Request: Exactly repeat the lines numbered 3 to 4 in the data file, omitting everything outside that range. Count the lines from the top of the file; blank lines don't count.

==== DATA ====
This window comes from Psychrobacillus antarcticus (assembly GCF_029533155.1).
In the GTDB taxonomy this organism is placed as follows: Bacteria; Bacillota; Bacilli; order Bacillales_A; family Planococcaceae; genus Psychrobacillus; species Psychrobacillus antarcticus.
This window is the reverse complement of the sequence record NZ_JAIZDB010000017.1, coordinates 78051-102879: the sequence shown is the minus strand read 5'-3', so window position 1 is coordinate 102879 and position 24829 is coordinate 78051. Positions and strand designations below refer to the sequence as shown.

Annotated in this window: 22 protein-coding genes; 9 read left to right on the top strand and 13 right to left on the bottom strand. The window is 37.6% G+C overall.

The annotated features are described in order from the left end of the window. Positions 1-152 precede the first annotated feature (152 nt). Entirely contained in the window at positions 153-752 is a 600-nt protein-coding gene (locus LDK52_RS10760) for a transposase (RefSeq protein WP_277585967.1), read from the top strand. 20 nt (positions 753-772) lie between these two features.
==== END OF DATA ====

This window is the reverse complement of the sequence record NZ_JAIZDB010000017.1, coordinates 78051-102879: the sequence shown is the minus strand read 5'-3', so window position 1 is coordinate 102879 and position 24829 is coordinate 78051. Positions and strand designations below refer to the sequence as shown.

Annotated in this window: 22 protein-coding genes; 9 read left to right on the top strand and 13 right to left on the bottom strand. The window is 37.6% G+C overall.